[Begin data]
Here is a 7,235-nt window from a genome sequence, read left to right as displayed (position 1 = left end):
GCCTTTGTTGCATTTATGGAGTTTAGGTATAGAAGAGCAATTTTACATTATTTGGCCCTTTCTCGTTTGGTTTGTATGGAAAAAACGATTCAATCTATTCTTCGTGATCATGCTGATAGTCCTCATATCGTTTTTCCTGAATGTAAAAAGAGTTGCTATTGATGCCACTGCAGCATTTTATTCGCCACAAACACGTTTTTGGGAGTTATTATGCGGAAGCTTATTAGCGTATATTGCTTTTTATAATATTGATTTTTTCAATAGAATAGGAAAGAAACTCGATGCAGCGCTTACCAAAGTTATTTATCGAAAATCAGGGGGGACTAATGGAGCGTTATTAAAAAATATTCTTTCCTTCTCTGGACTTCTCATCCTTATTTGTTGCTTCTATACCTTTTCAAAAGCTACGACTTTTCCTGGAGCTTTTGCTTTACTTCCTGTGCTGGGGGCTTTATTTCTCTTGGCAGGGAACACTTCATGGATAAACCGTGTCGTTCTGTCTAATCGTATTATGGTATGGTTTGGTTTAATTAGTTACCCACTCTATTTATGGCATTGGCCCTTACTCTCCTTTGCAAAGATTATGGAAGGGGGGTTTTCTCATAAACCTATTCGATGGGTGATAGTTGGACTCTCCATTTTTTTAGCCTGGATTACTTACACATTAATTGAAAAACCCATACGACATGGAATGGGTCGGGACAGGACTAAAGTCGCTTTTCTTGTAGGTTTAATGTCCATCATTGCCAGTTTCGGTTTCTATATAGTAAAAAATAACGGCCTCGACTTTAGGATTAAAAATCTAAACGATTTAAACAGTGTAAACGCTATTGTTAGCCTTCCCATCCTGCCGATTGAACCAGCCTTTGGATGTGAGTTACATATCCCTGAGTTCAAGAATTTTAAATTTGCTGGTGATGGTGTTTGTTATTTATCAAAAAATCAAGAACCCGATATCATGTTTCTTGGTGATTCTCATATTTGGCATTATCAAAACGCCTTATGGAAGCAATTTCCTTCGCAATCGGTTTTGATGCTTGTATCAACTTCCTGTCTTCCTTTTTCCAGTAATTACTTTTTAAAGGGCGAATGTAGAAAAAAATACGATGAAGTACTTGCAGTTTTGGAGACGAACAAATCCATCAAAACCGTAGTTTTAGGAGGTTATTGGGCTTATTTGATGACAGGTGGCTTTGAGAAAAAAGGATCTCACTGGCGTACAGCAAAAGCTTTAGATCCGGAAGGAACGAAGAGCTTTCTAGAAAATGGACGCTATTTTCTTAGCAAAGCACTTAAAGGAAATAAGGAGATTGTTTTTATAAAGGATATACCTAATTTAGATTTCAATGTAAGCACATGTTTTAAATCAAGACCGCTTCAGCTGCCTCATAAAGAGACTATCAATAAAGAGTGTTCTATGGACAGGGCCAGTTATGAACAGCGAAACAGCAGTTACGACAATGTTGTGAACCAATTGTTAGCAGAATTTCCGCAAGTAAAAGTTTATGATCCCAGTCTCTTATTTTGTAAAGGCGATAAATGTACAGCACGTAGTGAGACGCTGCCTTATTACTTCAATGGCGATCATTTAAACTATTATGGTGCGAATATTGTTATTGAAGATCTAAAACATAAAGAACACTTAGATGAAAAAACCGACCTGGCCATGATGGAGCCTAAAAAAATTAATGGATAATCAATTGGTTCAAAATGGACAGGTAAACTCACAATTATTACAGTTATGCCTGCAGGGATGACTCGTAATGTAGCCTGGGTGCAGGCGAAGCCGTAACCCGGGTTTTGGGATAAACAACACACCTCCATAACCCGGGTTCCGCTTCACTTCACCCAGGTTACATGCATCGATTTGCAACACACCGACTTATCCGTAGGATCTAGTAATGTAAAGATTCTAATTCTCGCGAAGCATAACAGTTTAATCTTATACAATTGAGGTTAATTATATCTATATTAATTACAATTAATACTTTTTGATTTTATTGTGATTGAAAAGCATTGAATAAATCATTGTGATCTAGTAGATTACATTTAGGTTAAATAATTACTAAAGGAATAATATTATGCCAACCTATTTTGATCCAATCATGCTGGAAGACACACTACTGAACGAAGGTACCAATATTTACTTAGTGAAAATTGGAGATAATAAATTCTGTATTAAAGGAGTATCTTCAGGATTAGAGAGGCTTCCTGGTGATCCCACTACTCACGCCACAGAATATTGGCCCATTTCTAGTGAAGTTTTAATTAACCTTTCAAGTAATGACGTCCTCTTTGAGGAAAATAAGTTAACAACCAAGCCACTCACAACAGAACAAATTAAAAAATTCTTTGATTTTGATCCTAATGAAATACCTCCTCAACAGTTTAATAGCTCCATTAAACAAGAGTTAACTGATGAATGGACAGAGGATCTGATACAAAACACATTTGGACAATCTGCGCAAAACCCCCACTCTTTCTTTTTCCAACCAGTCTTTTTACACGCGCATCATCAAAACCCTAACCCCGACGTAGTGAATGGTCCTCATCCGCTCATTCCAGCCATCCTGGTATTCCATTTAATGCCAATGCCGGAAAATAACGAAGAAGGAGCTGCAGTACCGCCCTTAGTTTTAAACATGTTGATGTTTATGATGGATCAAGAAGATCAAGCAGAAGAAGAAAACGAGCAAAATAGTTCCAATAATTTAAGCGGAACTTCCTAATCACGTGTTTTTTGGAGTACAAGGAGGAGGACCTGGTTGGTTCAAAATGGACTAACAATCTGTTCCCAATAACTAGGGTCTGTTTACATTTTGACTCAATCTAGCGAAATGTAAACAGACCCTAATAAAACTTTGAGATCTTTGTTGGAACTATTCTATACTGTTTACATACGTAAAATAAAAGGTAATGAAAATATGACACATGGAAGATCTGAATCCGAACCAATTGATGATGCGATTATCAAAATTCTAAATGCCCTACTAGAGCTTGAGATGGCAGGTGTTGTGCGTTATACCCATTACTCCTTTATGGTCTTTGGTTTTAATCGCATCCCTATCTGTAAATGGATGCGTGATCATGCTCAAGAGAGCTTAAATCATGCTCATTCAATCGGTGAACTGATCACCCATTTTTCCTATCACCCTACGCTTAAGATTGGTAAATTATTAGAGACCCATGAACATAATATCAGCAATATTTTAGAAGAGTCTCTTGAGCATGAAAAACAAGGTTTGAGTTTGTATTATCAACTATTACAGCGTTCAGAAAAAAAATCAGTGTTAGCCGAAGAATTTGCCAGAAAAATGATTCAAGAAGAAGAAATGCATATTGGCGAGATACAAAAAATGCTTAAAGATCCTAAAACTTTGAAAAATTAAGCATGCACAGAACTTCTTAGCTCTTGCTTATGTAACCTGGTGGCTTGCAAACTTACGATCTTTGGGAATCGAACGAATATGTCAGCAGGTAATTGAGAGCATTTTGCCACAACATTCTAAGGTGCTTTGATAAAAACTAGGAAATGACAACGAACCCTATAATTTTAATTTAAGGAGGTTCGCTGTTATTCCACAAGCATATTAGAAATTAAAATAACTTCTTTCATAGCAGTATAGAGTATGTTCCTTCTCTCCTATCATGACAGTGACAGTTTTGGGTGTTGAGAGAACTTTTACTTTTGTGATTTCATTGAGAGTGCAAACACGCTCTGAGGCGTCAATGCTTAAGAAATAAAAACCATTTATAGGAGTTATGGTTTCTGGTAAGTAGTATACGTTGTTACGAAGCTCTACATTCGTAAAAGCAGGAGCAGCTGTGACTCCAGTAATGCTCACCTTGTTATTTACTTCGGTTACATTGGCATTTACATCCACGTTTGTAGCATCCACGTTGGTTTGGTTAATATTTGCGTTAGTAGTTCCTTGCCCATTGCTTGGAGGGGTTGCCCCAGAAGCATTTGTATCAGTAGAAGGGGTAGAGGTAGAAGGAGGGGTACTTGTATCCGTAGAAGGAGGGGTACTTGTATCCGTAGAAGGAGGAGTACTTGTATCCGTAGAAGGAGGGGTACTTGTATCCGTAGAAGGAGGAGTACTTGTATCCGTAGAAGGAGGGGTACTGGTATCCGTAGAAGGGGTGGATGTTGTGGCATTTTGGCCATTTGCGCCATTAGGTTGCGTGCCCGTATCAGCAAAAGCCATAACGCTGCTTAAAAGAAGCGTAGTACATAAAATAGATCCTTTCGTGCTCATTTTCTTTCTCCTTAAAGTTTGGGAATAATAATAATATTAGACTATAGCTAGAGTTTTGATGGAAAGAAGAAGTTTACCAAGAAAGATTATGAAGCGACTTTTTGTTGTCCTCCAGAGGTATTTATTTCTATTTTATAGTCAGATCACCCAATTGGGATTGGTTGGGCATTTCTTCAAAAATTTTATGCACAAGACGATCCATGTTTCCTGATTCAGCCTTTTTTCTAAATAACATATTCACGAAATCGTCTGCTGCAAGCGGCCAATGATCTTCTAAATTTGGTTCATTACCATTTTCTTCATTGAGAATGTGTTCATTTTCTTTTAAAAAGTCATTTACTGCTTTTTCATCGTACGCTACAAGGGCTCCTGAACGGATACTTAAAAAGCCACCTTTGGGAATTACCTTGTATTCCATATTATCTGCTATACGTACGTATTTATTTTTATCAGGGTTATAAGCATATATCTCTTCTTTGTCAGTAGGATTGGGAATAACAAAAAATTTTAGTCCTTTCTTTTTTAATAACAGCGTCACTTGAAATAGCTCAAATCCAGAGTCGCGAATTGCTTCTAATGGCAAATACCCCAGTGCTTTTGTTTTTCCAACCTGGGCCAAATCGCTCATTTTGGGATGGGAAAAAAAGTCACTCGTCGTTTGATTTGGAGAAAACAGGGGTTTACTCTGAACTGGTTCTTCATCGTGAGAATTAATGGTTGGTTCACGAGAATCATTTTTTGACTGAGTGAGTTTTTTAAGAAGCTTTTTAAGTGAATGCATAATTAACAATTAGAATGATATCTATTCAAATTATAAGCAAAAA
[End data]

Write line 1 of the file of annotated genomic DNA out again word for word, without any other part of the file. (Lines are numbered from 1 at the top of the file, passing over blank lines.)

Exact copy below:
Here is a 7,235-nt window from a genome sequence, read left to right as displayed (position 1 = left end):